Do you trust 1&1?

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Wow. 1&1 just asked me for a customer password over the phone. It started out as my fault. I tried to ssh in to a package without SSH privileges. This added my IP to a blocked list. Fair enough. I called support to be removed from the block list and was surprised when they asked me for the account password as verification.

From this, I assume that 1&1 either stores the password in plain text, which they denied when I asked, or they type it in as I relay it over the phone. Either way, at the end of the day, some random phone support person hears the password over the phone, or worse. Unbelievable!

I very politely refused to do this and suggested that this was a bad policy, which the helpful person on the phone understood. I was then informed that the block would be lifted automatically in four hours anyway. This was fine by me, so we left it at that.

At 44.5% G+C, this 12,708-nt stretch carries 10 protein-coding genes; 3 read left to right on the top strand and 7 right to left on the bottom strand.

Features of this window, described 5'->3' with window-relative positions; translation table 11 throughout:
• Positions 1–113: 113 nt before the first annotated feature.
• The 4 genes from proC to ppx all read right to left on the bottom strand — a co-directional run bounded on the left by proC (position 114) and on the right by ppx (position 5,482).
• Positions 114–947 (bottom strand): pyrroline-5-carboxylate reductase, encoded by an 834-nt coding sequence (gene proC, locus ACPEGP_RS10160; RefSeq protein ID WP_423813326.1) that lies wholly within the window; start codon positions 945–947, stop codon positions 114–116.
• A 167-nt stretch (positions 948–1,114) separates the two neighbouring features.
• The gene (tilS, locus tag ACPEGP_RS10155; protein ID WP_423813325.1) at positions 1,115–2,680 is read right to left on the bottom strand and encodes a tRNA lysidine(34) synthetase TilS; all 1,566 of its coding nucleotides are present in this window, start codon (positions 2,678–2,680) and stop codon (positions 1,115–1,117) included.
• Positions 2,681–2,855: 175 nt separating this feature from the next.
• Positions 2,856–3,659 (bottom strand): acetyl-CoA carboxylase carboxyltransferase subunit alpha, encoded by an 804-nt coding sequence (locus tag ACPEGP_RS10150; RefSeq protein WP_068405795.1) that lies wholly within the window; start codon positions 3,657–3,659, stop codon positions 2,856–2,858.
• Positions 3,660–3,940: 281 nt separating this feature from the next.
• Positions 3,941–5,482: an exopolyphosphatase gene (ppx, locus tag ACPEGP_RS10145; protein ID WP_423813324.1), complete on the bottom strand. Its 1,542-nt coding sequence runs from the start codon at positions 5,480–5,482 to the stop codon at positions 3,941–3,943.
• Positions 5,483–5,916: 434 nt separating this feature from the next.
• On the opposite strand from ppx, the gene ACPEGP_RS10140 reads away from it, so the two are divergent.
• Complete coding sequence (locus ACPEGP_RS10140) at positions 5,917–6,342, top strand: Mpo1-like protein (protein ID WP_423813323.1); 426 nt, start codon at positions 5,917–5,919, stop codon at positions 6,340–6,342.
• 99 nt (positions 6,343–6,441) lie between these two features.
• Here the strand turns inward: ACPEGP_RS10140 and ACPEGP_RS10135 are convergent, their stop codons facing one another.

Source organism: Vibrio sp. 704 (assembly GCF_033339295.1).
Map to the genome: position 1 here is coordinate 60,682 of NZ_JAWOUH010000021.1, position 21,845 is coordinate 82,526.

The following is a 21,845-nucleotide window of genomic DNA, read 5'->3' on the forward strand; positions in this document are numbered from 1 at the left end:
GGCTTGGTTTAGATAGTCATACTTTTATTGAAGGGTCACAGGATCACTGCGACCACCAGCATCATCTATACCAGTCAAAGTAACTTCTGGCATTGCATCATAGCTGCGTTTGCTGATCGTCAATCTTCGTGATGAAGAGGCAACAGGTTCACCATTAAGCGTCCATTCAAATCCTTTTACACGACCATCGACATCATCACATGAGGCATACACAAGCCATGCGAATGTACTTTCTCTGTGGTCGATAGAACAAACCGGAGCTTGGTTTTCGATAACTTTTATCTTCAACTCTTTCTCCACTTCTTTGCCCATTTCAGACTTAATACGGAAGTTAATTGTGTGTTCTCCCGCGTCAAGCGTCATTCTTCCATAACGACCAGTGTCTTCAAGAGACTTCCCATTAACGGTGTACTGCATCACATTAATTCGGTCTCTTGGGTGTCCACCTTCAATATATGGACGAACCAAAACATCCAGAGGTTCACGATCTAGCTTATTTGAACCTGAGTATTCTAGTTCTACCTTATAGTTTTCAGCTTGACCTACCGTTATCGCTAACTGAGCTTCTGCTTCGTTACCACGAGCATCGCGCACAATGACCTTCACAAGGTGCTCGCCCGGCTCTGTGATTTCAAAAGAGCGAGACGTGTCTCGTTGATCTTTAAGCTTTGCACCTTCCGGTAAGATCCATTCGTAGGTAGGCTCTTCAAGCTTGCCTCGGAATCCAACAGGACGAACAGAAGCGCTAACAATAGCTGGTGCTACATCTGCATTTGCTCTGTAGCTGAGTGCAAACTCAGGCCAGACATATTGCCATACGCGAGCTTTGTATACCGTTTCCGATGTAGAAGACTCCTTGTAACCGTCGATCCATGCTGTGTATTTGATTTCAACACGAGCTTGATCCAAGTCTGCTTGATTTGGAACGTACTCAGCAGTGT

Now, I’m not suggesting that a random phone call from a stranger to 1&1 should result in a blocked IP being lifted. However, I do feel strongly that this policy as verification is deeply flawed, and hints at the potential of an even greater problem: That 1&1 may store customer passwords in plaintext, or at least be aware of them. It’s 2012. There is no reason that a company the size of 1&1 should store customer passwords in a readable format. This was what caused the huge security flap over the Sony PSN compromise in 2011.

GoSaBe Blog - Jan 20, 2012 | Security, Web Development